Ways to counter misinformation and correct ‘fake news’

It’s no use simply telling people they have their facts wrong. To be more effective at correcting misinformation in news accounts and intentionally misleading “fake news,” you need to provide a detailed counter-message with new information — and get your audience to help develop a new narrative.

Those are some takeaways from an extensive new meta-analysis of laboratory debunking studies published in the journal Psychological Science. The analysis, the first conducted with this collection of debunking data, finds that a detailed counter-message is better at persuading people to change their minds than merely labeling misinformation as wrong. But even after a detailed debunking, misinformation still can be hard to eliminate, the study finds.

“Debunking: A Meta-Analysis of the Psychological Efficacy of Messages Countering Misinformation” was conducted by researchers at the Social Action Lab at the University of Illinois at Urbana-Champaign and at the Annenberg Public Policy Center of the University of Pennsylvania. The teams sought “to understand the factors underlying effective messages to counter attitudes and beliefs based on misinformation.” To do that, they examined 20 experiments in eight research reports involving 6,878 participants and 52 independent samples.

The analyzed studies, published from 1994 to 2015, focused on false social and political news accounts, including misinformation in reports of robberies; investigations of a warehouse fire and traffic accident; the supposed existence of “death panels” in the 2010 Affordable Care Act; positions of political candidates on Medicaid; and a report on whether a candidate had received donations from a convicted felon.

The researchers coded and analyzed the results of the experiments across the different studies and measured the effect of presenting misinformation, the effect of debunking, and the persistence of misinformation.

The researchers made three recommendations for debunking misinformation:

– Reduce arguments that support misinformation: News accounts about misinformation should not inadvertently repeat or belabor “detailed thoughts in support of the misinformation.”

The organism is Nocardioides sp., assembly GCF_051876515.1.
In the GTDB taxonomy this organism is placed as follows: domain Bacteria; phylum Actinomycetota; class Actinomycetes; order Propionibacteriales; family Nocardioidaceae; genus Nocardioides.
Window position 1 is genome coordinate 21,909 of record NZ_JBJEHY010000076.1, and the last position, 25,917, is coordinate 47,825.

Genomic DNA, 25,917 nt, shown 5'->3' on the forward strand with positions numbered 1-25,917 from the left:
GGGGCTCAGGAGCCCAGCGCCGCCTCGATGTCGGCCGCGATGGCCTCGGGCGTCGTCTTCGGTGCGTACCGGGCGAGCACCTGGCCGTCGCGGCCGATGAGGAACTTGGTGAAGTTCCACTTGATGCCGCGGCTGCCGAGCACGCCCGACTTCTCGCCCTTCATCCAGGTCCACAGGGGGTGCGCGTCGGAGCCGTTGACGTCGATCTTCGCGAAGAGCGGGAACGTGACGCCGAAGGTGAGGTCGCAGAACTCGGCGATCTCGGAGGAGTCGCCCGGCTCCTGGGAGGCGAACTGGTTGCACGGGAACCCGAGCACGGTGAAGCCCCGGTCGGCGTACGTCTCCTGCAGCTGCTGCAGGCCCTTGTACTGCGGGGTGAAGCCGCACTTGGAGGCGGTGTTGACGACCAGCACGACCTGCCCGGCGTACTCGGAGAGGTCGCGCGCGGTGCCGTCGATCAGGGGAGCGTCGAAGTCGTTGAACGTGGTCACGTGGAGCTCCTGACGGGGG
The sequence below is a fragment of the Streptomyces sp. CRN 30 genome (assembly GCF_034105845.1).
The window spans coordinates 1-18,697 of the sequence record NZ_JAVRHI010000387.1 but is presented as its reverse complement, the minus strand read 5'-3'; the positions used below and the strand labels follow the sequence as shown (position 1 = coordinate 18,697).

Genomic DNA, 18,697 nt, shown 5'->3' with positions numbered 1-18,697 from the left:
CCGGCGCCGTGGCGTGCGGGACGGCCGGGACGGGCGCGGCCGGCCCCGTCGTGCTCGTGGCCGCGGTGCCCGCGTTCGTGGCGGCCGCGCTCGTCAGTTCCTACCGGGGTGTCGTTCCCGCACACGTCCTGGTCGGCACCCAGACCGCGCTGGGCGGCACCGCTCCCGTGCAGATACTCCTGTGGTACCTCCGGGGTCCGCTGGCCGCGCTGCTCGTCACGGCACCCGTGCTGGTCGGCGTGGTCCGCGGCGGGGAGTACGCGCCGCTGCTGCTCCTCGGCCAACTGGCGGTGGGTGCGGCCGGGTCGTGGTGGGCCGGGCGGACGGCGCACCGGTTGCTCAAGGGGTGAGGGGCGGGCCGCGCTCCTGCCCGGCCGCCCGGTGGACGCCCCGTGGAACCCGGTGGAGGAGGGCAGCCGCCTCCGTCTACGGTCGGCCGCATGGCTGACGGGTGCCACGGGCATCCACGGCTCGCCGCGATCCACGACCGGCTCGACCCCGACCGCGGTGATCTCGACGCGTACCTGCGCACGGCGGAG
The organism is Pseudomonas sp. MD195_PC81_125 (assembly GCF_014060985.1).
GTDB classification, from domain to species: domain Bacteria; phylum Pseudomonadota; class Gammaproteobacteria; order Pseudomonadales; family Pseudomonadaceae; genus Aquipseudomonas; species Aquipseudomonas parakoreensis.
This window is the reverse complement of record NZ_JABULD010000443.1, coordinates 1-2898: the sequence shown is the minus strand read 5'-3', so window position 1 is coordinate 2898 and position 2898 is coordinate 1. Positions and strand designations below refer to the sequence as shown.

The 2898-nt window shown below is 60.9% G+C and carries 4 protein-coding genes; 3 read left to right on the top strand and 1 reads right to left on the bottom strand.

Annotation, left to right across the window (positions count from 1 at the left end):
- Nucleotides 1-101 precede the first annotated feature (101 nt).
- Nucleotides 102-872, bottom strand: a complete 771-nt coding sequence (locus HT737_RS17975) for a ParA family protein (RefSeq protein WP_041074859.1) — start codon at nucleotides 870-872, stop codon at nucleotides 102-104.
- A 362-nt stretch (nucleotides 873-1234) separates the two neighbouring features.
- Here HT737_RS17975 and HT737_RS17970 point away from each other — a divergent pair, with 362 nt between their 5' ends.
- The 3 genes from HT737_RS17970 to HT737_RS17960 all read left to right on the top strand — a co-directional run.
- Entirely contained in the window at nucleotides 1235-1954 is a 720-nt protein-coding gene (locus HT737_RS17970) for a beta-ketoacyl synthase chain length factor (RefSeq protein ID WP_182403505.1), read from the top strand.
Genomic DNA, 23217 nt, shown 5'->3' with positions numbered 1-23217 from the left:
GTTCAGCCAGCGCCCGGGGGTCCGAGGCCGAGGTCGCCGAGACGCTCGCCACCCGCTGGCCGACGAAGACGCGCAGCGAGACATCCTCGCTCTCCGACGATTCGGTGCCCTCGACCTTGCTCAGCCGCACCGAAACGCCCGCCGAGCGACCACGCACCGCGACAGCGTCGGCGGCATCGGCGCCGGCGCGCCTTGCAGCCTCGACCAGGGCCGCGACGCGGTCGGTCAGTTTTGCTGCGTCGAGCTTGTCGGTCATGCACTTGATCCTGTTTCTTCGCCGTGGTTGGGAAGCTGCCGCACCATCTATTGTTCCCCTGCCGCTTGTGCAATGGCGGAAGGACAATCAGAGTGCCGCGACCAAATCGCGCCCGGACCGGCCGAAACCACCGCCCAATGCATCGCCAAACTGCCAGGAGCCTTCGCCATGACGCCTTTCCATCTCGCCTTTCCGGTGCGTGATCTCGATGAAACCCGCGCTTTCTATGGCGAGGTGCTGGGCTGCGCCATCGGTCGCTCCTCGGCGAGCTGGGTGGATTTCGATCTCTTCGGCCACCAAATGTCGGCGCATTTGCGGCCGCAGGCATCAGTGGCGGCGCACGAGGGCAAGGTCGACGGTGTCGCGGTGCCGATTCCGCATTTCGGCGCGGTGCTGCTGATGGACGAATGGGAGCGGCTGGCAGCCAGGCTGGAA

– Engage audiences in scrutiny and counterarguing of information: Educational institutions should promote a state of healthy skepticism. When trying to correct misinformation, it is beneficial to have the audience involved in generating counterarguments.
– Introduce new information as part of the debunking message: People are less likely to accept debunking when the initial message is just labeled as wrong rather than countered with new evidence.

The authors encouraged the continued development of “alerting systems” for debunking misinformation such as Snopes.com (fake news), RetractionWatch.com (scientific retractions), and FactCheck.org (political claims). “Such an ongoing monitoring system creates desirable conditions of scrutiny and counterarguing of misinformation,” the researchers wrote.

The music of speech

Researchers at UC San Francisco have identified neurons in the human brain that respond to pitch changes in spoken language, which are essential to clearly conveying both meaning and emotion.

The study was published online August 24, 2017 in Science by the lab of Edward Chang, MD, a professor of neurological surgery at the UCSF Weill Institute for Neurosciences, and led by Claire Tang, a fourth-year graduate student in the Chang lab.

Changes in vocal pitch during speech – part of what linguists call speech prosody – are a fundamental part of human communication, nearly as fundamental as melody to music. In tonal languages such as Mandarin Chinese, pitch changes can completely alter the meaning of a word, but even in a non-tonal language like English, differences in pitch can significantly change the meaning of a spoken sentence.